Also, I'm not sure about the "icily" comment. How was her performance icy?


Crap. There was indeed supposed to be a NOT in that sentence. My bad.

Who's performance was icy? You must be refferring to a post - we didn't describe anyone that way in the review.

Movies and TV / Re: Superman Returns
« on: June 30, 2006, 04:14:44 PM »
No there wasn't earth like gravity on the moon in that movie, but there was some gravity.

It ws close to Earth- like gravity - when Zodd drops the flags, they just drop to the ground, full force, exactly like they would on Earth.

Movies and TV / Re: Superman Returns
« on: June 30, 2006, 04:12:38 PM »
So why does 4 stars equal 5 out of 6 clocks?  There was nothing negative in the review except perhaps saying that Superman looks a tad cartoony at times.


I agree with you - I think it's a 6 clocker, certainly more than a 5  (in fact, we were commenting on the fact that Superman DOESN'T look cartoony, as opposed to Neo in "Matrix Reloaded," so there's nothing negative at all.). But we've been over this territory before, and certain anal retentive people who have nothing better to do than complain and call people "Silly" when they can pull themselves away from their playstation don't seem to want to discuss this issue anymore, so salavee.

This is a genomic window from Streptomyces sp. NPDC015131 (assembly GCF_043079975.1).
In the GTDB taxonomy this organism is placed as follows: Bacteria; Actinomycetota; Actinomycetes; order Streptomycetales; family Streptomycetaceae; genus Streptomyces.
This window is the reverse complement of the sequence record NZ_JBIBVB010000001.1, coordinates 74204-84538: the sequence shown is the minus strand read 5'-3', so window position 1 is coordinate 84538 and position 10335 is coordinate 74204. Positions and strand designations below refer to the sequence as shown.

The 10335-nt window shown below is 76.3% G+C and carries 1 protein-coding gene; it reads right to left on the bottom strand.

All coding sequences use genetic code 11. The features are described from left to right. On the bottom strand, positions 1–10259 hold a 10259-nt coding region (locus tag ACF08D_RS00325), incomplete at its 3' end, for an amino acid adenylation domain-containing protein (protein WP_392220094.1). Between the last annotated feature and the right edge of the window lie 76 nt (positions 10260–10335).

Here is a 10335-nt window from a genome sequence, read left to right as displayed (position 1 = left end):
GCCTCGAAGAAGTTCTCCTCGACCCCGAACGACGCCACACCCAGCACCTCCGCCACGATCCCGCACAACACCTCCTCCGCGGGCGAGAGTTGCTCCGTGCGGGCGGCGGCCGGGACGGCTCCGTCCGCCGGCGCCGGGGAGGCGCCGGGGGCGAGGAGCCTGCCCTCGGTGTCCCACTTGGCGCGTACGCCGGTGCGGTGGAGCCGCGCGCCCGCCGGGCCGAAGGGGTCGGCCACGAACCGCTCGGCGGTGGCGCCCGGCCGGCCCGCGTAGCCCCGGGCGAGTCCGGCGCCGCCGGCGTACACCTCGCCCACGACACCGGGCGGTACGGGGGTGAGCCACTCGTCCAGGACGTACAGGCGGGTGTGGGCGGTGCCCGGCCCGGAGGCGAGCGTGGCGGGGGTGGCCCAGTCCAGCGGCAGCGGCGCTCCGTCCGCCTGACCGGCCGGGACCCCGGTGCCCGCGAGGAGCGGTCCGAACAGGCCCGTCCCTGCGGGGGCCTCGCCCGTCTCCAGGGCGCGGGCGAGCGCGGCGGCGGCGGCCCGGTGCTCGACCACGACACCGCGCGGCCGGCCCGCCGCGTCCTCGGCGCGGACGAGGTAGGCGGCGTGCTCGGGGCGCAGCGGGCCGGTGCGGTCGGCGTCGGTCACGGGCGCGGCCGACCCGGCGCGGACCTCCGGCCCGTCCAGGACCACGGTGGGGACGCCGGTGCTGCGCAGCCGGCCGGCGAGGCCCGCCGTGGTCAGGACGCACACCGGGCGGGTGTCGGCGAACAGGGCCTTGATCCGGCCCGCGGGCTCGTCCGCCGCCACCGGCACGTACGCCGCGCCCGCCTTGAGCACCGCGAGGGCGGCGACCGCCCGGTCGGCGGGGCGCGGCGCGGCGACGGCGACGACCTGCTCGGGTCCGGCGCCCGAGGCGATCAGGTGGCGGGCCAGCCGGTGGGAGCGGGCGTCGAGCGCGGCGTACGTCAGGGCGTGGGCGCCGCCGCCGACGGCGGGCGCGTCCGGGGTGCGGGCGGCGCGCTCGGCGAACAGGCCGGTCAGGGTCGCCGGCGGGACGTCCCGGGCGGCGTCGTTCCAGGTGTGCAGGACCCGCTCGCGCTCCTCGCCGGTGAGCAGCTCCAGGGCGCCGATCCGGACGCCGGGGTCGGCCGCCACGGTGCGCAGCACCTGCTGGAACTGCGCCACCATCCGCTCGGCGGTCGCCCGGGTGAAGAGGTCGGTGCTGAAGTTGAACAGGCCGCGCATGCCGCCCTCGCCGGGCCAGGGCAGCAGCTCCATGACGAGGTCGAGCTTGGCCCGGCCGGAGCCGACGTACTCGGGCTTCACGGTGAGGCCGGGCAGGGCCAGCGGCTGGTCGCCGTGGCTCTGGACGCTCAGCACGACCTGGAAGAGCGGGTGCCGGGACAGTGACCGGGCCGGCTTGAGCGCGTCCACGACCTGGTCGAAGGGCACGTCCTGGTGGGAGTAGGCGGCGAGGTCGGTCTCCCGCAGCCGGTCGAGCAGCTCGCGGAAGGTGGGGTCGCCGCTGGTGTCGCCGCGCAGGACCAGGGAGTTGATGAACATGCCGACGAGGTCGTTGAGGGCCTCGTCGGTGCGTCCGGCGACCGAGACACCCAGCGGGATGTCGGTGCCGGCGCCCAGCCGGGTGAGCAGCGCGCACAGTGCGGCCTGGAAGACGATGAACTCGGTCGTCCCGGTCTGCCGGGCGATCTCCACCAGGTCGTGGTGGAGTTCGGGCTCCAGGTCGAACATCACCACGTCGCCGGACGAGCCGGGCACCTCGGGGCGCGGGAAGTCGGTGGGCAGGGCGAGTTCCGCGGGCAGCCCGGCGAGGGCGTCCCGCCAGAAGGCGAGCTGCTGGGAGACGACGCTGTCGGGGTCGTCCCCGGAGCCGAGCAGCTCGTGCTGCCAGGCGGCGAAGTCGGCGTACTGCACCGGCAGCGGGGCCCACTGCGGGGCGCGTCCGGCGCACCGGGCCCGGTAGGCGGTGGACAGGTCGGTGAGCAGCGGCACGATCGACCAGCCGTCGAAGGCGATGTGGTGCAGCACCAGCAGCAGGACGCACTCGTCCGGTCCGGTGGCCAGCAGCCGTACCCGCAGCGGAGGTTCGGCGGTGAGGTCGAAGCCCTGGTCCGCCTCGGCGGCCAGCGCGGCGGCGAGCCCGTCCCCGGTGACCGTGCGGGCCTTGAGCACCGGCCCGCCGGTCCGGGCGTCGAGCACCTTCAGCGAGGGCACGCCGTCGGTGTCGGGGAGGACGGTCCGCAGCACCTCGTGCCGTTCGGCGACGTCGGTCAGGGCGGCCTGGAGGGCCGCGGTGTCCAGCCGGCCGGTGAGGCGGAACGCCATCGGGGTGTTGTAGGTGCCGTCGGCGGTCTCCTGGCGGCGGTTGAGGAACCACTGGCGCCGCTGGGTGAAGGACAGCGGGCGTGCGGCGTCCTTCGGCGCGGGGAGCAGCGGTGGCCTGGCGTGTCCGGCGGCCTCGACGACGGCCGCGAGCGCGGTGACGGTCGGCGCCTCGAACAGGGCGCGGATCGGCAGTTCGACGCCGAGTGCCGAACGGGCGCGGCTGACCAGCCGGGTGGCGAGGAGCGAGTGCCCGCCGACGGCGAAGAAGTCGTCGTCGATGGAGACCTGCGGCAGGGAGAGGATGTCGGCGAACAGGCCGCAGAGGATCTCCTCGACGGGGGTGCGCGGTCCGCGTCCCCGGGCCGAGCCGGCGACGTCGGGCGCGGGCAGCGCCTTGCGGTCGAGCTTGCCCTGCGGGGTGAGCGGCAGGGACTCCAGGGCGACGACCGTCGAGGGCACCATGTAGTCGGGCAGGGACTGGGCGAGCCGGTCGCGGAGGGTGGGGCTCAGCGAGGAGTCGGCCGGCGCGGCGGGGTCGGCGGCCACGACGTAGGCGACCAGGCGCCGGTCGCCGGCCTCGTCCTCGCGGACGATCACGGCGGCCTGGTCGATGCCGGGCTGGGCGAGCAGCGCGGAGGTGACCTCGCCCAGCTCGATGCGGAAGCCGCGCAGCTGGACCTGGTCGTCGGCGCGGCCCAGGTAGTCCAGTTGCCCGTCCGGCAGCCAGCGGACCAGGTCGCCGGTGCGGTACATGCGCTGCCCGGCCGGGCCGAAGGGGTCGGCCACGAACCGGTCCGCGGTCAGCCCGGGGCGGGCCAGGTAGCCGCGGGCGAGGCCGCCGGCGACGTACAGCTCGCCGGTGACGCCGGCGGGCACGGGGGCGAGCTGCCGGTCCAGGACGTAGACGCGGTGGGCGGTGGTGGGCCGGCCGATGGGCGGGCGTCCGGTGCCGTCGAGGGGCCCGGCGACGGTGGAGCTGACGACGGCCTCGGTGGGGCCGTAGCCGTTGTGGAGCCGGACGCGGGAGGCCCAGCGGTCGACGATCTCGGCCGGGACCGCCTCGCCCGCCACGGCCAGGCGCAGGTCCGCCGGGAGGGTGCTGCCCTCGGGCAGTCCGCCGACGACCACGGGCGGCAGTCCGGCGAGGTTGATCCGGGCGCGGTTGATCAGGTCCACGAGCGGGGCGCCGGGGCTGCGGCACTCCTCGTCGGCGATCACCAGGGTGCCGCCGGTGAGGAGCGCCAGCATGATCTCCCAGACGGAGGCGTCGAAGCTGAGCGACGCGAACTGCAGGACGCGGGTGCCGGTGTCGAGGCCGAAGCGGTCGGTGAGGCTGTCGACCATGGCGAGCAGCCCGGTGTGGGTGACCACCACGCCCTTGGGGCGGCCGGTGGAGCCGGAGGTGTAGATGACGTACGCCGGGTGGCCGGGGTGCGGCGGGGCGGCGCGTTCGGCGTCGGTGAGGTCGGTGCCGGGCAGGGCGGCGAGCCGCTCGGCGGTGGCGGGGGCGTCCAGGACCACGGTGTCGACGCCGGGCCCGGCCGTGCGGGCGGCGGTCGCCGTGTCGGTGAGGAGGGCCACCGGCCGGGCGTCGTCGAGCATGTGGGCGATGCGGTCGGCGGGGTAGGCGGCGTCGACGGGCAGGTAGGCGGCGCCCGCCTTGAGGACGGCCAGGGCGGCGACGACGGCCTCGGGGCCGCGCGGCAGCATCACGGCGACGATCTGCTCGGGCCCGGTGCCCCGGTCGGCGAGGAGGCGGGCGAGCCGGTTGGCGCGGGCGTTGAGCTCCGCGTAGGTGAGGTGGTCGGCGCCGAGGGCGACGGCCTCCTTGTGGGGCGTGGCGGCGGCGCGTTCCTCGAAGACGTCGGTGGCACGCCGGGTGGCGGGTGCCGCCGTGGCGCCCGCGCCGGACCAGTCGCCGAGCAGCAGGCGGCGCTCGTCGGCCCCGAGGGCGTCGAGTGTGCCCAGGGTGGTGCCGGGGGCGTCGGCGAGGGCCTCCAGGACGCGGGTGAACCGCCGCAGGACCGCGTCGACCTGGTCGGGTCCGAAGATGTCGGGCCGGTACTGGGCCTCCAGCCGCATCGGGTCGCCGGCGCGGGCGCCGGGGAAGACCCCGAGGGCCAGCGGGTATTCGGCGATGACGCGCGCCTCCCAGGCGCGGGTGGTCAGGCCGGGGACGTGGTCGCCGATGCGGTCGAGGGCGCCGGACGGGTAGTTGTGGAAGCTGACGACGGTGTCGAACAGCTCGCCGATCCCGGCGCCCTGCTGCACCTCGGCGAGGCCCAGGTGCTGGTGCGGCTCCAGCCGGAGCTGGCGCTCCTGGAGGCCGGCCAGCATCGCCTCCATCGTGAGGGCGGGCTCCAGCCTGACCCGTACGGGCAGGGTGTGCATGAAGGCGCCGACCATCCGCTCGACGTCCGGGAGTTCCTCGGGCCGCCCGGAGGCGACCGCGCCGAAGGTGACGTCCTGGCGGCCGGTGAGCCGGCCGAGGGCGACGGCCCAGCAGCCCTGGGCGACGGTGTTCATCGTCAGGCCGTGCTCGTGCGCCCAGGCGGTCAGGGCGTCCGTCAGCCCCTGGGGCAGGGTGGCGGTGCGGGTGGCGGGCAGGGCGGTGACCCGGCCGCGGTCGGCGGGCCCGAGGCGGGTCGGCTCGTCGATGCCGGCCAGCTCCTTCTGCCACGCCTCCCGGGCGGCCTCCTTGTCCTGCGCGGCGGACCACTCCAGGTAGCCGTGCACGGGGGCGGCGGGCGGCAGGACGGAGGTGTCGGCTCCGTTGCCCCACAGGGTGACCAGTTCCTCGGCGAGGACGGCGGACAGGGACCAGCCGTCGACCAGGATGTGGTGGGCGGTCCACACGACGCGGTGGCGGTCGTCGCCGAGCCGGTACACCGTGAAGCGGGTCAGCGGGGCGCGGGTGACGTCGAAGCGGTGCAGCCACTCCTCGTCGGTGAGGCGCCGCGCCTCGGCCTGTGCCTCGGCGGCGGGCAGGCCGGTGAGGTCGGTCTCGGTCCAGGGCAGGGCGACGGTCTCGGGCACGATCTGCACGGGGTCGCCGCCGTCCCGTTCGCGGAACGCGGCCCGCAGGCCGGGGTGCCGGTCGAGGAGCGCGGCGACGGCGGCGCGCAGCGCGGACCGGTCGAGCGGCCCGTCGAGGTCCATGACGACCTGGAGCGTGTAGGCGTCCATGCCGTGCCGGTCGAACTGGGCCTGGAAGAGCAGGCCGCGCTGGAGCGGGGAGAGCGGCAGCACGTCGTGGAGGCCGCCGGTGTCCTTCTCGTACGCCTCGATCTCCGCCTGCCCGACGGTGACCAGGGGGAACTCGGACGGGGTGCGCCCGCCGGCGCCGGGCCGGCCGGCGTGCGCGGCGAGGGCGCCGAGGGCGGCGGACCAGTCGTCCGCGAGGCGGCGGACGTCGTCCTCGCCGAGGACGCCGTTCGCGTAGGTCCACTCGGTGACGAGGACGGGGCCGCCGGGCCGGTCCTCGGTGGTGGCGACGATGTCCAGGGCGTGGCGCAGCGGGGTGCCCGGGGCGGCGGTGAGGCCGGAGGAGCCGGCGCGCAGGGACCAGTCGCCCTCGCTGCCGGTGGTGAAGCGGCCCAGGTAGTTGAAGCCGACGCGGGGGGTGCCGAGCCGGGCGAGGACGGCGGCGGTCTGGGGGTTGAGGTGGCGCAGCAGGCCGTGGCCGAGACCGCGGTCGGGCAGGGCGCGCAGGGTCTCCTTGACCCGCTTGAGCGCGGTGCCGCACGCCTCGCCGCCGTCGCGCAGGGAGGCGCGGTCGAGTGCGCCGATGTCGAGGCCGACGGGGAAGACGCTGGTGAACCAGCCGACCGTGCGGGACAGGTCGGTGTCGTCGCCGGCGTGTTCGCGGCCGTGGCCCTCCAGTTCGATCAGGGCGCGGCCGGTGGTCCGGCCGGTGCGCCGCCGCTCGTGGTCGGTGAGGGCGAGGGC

Movies and TV / Re: Superman Returns
« on: June 29, 2006, 07:44:41 PM »
If people are complaining about this movie from a science stanpoint, than they must have hated the other films, especially "Superman II," where there is gravity on the moon.

Movies and TV / Re: review: X-Men: The Last Stand
« on: May 30, 2006, 06:13:32 PM »
Ooooh, that article made me furious. For one thing, "M:I-III" was so much better than X3, though I can't argue the point that Cruise scared people off is true.

But what really upsets me is the remore possibilty of GANDALF winning his overdue Oscar for a campy performance in a bad film (meaning "Da Vinci," not "X3," though I do think Howard did a much better job directing than Ratner did.)

And two other points: 1:) there can not be a thinknig man's Michael Bay and 2:) Ratner is not a thinking man's anything. Not that that he's awful - Ratner actually did a better job with Hannibal Lecter than a great director like Ridely Scott, and better than a not so great director like Jonathan Demme. But he's not particuarly talented.